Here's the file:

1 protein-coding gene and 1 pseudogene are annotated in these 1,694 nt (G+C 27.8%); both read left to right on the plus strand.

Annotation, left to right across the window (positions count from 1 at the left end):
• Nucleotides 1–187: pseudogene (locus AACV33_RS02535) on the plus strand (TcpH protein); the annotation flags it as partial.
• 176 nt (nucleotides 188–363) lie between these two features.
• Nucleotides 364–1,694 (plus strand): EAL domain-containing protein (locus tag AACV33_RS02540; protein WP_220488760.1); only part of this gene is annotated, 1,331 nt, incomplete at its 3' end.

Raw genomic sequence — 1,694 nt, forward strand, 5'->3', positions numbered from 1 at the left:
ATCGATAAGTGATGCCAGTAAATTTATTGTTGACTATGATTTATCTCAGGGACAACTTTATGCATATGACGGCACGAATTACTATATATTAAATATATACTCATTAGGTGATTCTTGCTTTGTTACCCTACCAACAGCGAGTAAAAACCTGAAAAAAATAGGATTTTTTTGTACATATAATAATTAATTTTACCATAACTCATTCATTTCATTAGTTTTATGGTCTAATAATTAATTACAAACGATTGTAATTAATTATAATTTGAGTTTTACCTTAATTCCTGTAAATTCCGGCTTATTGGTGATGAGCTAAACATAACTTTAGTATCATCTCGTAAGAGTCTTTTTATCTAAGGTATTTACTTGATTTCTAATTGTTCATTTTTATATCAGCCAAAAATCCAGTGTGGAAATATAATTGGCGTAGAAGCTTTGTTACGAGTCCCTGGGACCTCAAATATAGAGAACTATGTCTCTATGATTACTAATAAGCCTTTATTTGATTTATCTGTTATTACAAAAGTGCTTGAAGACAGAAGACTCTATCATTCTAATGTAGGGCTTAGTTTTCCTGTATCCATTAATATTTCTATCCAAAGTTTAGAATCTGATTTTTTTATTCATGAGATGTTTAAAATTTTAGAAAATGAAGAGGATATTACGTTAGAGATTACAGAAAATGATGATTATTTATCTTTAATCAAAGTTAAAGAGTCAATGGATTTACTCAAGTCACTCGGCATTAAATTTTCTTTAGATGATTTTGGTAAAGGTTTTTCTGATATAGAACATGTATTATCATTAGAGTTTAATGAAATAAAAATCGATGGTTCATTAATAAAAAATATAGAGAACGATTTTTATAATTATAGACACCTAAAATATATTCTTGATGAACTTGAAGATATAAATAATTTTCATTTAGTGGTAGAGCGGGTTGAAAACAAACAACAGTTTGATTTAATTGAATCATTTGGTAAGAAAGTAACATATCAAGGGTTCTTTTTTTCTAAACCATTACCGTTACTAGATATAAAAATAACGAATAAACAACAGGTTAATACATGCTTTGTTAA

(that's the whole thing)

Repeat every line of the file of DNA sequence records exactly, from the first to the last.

1 protein-coding gene and 1 pseudogene are annotated in these 1,694 nt (G+C 27.8%); both read left to right on the plus strand.

Annotation, left to right across the window (positions count from 1 at the left end):
• Nucleotides 1–187: pseudogene (locus AACV33_RS02535) on the plus strand (TcpH protein); the annotation flags it as partial.
• 176 nt (nucleotides 188–363) lie between these two features.
• Nucleotides 364–1,694 (plus strand): EAL domain-containing protein (locus tag AACV33_RS02540; protein WP_220488760.1); only part of this gene is annotated, 1,331 nt, incomplete at its 3' end.

Raw genomic sequence — 1,694 nt, forward strand, 5'->3', positions numbered from 1 at the left:
ATCGATAAGTGATGCCAGTAAATTTATTGTTGACTATGATTTATCTCAGGGACAACTTTATGCATATGACGGCACGAATTACTATATATTAAATATATACTCATTAGGTGATTCTTGCTTTGTTACCCTACCAACAGCGAGTAAAAACCTGAAAAAAATAGGATTTTTTTGTACATATAATAATTAATTTTACCATAACTCATTCATTTCATTAGTTTTATGGTCTAATAATTAATTACAAACGATTGTAATTAATTATAATTTGAGTTTTACCTTAATTCCTGTAAATTCCGGCTTATTGGTGATGAGCTAAACATAACTTTAGTATCATCTCGTAAGAGTCTTTTTATCTAAGGTATTTACTTGATTTCTAATTGTTCATTTTTATATCAGCCAAAAATCCAGTGTGGAAATATAATTGGCGTAGAAGCTTTGTTACGAGTCCCTGGGACCTCAAATATAGAGAACTATGTCTCTATGATTACTAATAAGCCTTTATTTGATTTATCTGTTATTACAAAAGTGCTTGAAGACAGAAGACTCTATCATTCTAATGTAGGGCTTAGTTTTCCTGTATCCATTAATATTTCTATCCAAAGTTTAGAATCTGATTTTTTTATTCATGAGATGTTTAAAATTTTAGAAAATGAAGAGGATATTACGTTAGAGATTACAGAAAATGATGATTATTTATCTTTAATCAAAGTTAAAGAGTCAATGGATTTACTCAAGTCACTCGGCATTAAATTTTCTTTAGATGATTTTGGTAAAGGTTTTTCTGATATAGAACATGTATTATCATTAGAGTTTAATGAAATAAAAATCGATGGTTCATTAATAAAAAATATAGAGAACGATTTTTATAATTATAGACACCTAAAATATATTCTTGATGAACTTGAAGATATAAATAATTTTCATTTAGTGGTAGAGCGGGTTGAAAACAAACAACAGTTTGATTTAATTGAATCATTTGGTAAGAAAGTAACATATCAAGGGTTCTTTTTTTCTAAACCATTACCGTTACTAGATATAAAAATAACGAATAAACAACAGGTTAATACATGCTTTGTTAA